Samsung announced the development of smartphones with an invisible selfie-camera.
Samsung says it is working on creating a truly full-screen smartphone without any cutouts for the front camera. However, it is apparently not about the near future.
The South Korean company has just recently released a trio of Galaxy S10 smartphones, and each of the models has a small cutout in the upper right-hand corner of the screen, where the front camera (or camera, in the case of the Galaxy S10 Plus) is located. Although some people like this design, not everyone is excited about the black spot on the screen.
In pursuit of the maximum possible screen-to-body ratio (here it is 93.1%), Samsung removed most of the top frame of the smartphone and embedded the selfie-camera directly into the display. In general, the screen looks great, but the cut-out prevents everything. Applications that are overly dependent on white color schemes highlight this “flaw”. In some cases, it is difficult to look away from the permanent black cut-out of the camera.
Moreover, some applications and games perceive the cutout as a “bang” and leave a large black bar at the top of the screen. According to the Korea Times, Samsung has now pledged to end this problem.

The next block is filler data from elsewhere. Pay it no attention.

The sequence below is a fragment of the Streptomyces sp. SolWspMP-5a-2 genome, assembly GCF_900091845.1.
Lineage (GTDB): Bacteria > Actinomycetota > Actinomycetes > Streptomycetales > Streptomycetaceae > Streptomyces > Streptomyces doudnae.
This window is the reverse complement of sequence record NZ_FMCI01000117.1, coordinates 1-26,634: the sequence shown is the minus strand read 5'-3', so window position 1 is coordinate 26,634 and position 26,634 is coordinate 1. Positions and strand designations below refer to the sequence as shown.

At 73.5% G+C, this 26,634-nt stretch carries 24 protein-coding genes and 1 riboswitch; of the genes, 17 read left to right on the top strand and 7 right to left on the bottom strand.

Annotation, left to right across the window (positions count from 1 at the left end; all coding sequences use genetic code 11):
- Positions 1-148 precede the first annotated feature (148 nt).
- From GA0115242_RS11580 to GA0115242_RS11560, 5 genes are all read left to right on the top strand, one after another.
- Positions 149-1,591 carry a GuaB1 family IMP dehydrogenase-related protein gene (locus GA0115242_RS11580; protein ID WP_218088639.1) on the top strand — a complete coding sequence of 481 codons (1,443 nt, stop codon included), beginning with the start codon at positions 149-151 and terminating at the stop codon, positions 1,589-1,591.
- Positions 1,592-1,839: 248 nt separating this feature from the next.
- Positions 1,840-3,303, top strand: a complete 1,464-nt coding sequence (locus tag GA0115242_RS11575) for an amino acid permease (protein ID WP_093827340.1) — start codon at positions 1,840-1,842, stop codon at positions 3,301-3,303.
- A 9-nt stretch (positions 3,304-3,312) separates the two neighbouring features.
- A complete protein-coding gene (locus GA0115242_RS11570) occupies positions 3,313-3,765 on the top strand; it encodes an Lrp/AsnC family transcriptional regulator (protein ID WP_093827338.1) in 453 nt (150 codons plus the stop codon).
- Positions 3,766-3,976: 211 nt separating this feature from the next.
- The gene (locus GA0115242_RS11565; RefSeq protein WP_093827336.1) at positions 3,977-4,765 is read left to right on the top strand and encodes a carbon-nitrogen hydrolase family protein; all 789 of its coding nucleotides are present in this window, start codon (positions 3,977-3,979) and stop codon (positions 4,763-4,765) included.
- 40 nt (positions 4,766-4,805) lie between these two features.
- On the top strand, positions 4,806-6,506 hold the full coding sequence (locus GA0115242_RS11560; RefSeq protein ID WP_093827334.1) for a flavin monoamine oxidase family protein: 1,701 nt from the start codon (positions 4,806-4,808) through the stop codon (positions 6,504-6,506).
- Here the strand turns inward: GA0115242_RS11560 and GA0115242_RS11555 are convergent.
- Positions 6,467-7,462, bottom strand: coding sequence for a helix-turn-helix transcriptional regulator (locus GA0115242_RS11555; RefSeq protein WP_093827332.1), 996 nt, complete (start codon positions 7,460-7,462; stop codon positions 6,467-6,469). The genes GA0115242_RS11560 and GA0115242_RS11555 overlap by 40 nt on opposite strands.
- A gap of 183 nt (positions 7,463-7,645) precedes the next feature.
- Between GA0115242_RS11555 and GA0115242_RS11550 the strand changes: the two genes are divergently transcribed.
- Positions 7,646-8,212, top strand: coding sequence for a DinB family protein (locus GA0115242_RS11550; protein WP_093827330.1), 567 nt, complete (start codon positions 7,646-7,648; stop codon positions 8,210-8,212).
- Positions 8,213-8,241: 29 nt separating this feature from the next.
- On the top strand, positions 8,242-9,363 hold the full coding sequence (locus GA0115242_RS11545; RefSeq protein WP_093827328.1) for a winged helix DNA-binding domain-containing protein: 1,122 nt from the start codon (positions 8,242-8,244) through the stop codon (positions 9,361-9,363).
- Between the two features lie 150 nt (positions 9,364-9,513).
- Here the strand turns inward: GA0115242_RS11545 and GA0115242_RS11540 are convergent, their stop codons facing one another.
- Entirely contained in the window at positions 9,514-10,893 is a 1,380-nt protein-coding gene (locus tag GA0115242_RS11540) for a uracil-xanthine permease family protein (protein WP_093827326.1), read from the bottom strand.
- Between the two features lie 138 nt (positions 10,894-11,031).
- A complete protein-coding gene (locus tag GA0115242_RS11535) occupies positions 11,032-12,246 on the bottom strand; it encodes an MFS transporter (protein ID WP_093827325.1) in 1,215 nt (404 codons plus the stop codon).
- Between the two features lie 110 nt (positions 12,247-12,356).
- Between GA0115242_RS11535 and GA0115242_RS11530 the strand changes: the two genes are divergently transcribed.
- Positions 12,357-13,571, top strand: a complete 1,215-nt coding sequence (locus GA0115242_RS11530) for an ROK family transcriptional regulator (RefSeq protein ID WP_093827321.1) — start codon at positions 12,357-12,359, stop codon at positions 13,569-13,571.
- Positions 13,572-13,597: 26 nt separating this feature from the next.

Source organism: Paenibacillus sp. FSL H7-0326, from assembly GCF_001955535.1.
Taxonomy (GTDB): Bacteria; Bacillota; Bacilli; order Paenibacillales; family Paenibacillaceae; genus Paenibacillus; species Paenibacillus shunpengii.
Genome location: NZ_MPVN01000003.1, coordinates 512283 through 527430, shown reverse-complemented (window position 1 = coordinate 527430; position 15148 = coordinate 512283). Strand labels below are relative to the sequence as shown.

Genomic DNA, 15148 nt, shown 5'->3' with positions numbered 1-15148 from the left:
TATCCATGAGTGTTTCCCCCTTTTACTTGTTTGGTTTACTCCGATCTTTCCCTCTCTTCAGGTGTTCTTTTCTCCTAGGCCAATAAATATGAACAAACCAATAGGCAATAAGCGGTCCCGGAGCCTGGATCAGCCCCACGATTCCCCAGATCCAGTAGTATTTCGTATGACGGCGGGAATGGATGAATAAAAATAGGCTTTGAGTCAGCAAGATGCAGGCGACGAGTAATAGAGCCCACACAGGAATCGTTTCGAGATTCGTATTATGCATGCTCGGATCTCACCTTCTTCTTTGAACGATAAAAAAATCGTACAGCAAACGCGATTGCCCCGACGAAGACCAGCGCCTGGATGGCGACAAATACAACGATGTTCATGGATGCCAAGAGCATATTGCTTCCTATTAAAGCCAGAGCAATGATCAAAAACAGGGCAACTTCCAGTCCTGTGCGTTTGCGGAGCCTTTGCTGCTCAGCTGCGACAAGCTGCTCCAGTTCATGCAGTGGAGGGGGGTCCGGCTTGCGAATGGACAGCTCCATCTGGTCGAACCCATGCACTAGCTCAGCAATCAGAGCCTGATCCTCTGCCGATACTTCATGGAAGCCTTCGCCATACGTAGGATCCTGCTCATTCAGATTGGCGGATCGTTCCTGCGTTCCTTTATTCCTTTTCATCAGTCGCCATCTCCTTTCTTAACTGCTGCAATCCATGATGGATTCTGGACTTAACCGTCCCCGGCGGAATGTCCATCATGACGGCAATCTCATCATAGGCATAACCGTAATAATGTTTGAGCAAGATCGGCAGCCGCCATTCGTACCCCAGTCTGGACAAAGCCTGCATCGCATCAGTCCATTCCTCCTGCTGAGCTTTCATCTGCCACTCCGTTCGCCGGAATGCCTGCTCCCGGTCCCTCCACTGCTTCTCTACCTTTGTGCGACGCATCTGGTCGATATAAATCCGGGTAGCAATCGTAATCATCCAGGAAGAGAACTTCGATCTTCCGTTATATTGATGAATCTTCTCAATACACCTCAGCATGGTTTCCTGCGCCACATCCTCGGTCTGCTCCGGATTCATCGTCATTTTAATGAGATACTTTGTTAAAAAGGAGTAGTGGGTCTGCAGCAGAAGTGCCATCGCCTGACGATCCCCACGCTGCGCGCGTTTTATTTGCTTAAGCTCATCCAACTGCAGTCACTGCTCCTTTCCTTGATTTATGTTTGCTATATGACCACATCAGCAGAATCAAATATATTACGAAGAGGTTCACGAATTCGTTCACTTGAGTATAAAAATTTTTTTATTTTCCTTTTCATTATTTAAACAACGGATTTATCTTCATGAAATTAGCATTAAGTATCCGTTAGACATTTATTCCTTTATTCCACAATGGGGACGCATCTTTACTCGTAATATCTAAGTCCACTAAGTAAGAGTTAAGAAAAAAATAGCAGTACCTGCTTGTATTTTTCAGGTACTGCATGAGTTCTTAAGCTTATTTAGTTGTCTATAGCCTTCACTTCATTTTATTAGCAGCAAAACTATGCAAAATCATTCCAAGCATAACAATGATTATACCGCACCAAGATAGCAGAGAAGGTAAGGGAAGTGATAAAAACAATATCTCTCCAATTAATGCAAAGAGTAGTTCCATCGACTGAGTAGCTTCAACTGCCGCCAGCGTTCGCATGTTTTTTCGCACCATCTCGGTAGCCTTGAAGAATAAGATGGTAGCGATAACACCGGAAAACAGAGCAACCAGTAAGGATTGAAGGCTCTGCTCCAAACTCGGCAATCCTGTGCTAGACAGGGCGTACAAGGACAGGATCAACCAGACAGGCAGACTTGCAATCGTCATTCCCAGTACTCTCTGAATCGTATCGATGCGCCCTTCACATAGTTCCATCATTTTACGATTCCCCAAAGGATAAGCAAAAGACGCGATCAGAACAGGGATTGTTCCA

“The Infinity O display signals an important direction in display technology. We will continue to try to reduce the size of the cutout so that users in the future will not see the camera on the smartphone display, ”said Jan Byung-Duk, vice president of mobile research and development at Samsung.
Unfortunately, this is unlikely to happen in the next two years. Instead, it is assumed that Samsung may soon use a retractable selfie camera, such as that of the Vivo Nex.
However, according to Yana, Samsung watches with pleasure as consumers experiment with various wallpapers that either mask or underline the cutout of the camera on the Galaxy S10.
“We’ve seen online forums like Reddit have so many fun wallpapers using the Galaxy S10 cutout,” he says. “While we designed the cut-out for the camera, the engineers never expected it to become a virus in the network. Now we enjoy these great wallpapers. ”